Gains Tax Exemption on Your Primary Residence
be sure to talk with your tax professional and legal advisor
regarding real estate related taxes involved in selling your
Your home is probably the most valuable asset you own. It
is also probably
your best tax shelter. Selling a home can be a major event
in the lives of its owner.
to the Taxpayer Relief Act of 1997, selling a home does not
have to be a major tax event.
on the Sale of a Main Home.
to the Taxpayer Relief Act enacted in 1997, married couples
receive up to $500,000 in capital gains tax exclusion for
the sale of a principal residence where the owner has resided
in the property for two of the last five years. Single owners
enjoy similar $250,000 exclusion. The two years
in question do not need to be consecutive years. In the five
years prior to the sale of the house, you need to have lived
in the house for at least 24 months in the 5-year period.
Any profits in excess of the exclusion caps ($500,000 for
married couples; $250,000 for singles) will be taxed at the
new lower capital gains tax rate. Best of all, this principal
residence exclusion can be reused each time you sell your
main home. Keep in mind, the home must have been your principal
residence. Generally, you can claim the exclusion only once
every two years. (Some exceptions do apply)
Gain In Excess of the Exclusion Amount on the Sale of Your
in excess of the allowable exclusion is reported on Schedule
D as a capital gain. If you owned your home for one year or
less, the gain is reported as a short-term capital gain. If
you owned your home for more than one year, the gain is reported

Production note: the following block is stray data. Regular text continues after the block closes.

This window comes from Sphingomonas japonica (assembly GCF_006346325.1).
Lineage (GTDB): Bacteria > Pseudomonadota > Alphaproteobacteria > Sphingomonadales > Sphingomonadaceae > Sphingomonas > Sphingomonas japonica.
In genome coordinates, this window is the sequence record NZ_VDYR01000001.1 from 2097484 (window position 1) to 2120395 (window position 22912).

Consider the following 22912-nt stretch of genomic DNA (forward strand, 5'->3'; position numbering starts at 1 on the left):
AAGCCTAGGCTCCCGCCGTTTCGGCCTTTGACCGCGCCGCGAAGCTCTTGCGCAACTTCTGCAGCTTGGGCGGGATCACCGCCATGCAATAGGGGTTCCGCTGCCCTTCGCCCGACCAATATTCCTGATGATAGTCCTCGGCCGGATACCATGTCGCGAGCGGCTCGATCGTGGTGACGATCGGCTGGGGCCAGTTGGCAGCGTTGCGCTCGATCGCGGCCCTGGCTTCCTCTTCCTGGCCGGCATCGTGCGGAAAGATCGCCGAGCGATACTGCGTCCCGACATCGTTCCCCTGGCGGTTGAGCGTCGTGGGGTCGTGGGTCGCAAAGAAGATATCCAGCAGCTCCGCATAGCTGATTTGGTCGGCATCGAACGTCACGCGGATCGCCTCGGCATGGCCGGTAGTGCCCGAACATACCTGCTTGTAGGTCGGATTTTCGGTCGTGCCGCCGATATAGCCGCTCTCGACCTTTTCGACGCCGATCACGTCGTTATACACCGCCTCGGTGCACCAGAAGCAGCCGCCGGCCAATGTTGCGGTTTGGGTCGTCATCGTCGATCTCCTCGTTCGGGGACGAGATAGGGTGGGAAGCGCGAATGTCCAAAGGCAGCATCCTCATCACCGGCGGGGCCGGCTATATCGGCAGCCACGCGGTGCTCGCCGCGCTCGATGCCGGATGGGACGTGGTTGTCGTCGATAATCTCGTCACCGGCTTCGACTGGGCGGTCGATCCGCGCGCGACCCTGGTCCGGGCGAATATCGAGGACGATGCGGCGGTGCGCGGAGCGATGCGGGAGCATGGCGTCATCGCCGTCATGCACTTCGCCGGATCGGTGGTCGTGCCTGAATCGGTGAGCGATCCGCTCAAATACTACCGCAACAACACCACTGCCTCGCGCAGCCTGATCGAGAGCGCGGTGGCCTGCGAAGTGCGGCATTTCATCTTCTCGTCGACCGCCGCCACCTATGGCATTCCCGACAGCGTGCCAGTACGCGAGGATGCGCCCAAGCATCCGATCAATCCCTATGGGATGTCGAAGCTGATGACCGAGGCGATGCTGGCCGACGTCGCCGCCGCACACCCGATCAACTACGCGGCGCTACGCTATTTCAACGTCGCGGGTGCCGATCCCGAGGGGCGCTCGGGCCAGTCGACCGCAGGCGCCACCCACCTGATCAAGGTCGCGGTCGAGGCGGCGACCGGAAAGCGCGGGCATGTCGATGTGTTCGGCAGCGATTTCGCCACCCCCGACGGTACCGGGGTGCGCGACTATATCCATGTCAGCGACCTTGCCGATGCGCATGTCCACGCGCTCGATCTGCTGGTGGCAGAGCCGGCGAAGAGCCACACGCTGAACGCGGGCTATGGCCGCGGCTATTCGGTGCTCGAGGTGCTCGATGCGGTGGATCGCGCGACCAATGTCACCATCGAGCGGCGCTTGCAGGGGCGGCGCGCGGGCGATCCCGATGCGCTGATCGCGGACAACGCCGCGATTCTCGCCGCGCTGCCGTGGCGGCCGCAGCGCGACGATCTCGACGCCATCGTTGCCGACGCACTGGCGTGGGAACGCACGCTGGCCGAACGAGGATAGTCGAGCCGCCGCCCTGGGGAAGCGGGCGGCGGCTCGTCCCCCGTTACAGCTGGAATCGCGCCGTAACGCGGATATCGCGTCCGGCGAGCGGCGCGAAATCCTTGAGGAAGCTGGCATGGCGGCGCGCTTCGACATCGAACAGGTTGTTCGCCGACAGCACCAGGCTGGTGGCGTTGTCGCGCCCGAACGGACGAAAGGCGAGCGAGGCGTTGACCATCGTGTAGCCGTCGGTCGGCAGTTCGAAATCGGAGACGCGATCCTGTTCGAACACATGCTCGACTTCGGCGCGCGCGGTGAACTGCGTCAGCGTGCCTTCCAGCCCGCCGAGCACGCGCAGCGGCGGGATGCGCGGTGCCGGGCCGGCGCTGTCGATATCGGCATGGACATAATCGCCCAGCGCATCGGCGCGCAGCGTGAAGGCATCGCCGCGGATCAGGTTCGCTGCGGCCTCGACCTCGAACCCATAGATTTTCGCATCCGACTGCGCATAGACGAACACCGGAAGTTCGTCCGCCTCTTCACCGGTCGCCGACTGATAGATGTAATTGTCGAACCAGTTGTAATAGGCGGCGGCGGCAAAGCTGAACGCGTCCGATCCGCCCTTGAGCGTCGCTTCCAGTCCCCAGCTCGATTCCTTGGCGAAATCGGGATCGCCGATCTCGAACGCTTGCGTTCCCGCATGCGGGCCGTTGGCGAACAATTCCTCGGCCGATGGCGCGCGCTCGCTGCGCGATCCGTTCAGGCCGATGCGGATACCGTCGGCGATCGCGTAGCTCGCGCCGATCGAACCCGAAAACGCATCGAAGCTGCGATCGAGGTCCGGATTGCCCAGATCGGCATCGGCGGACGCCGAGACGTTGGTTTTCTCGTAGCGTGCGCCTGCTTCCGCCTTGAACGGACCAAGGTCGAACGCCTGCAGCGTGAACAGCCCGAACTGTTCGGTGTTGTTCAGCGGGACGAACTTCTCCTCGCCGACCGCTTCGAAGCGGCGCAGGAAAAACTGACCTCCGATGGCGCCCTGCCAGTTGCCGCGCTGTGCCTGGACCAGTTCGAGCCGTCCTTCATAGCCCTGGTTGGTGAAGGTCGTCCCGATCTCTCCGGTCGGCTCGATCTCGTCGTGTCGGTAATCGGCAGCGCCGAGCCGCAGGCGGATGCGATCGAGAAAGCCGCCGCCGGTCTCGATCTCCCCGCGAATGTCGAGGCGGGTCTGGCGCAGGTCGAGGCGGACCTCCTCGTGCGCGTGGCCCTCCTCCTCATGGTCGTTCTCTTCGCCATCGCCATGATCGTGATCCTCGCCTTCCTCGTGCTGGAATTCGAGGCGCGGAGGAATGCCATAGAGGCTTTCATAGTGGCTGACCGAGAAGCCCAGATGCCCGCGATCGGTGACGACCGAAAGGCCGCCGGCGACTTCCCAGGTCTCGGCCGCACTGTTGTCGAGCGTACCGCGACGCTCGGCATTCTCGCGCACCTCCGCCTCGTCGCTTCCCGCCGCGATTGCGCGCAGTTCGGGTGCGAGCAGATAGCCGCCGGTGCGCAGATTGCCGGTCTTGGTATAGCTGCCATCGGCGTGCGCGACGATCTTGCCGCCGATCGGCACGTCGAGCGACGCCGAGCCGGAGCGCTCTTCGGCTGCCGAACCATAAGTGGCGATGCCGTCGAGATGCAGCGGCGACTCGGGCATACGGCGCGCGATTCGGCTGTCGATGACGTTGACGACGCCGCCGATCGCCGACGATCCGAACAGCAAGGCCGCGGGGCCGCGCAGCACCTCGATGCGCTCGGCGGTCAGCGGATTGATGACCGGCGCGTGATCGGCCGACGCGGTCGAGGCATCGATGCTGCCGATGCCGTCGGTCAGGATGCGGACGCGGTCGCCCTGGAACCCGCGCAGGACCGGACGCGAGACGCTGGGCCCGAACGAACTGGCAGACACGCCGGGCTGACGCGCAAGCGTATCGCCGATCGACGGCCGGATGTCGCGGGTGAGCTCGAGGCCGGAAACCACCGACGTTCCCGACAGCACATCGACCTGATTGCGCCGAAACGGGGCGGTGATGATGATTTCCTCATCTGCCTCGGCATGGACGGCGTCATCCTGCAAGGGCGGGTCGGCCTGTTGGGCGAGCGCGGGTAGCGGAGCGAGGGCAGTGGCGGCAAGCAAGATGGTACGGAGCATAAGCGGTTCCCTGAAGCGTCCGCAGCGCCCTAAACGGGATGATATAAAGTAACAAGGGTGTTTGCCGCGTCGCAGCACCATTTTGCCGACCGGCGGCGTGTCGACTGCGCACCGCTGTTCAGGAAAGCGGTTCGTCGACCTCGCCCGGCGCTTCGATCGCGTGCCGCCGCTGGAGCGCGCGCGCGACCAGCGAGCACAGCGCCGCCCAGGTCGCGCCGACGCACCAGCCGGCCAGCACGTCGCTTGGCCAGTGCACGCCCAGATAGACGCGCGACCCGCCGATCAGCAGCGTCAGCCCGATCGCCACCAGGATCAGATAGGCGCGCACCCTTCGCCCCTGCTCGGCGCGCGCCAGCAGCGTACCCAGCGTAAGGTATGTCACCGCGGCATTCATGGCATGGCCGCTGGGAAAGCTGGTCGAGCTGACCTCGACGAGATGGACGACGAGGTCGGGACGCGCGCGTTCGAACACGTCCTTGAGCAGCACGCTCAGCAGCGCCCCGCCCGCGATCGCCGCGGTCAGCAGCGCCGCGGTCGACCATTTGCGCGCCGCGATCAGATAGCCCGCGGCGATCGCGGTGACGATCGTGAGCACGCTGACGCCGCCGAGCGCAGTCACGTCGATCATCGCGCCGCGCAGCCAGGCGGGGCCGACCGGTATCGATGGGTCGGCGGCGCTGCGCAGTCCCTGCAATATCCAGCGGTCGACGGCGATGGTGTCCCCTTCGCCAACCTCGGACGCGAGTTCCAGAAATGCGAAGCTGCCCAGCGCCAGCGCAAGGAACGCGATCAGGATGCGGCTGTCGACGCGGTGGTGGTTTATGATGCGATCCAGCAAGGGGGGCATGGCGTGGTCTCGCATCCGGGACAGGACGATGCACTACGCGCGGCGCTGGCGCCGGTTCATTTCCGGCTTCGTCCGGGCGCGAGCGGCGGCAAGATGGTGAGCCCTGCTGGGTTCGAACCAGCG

as a long term capital gain.
to the 2 out of 5 Year Rule.
lived in your home less than 24 months, you still may be able
to exclude a portion of the gain. Exceptions are allowed if
you sold your house because a required job change, because
of health concerns, or for some other unforeseen circumstances
that you couldnt reasonably have anticipated before
buying and occupying your main home.
CPA can help you here.
Gain from the Sale of Your Home
the gain from the sale of your home, use the following procedure:
the selling price of the home minus the expenses from the
sale of the
this number, then subtract the basis of the home
which is the price that
you originally paid for the home plus any improvements.
net selling price minus the basis equals the gain on your
Its a bit more complicated than this, so dont
try it at home! This final figure is the
realized gain from the sale of the home.
on the Sale of a Residence
still cannot deduct losses on the sale of their residence.
Sale of More than One Home in Two Years
exclude a gain on the sale of your home if, during the two-year
on the date of the sale, you sold another home at a gain and
excluded all or part of that
gain. If you cant exclude the gain, you must include
it in your income.
For more information, please refer to the link for the Internal
Publication 523 http://www.irs.gov/publications/p523/index.html
Sources: Internal Revenue Service Publication 523; IRS Tax
Tip 2006-54; California
Society of CPAs; Forbes.com Financial Planning Taxes and Selling
compiled by Scott Reeves 01/17/06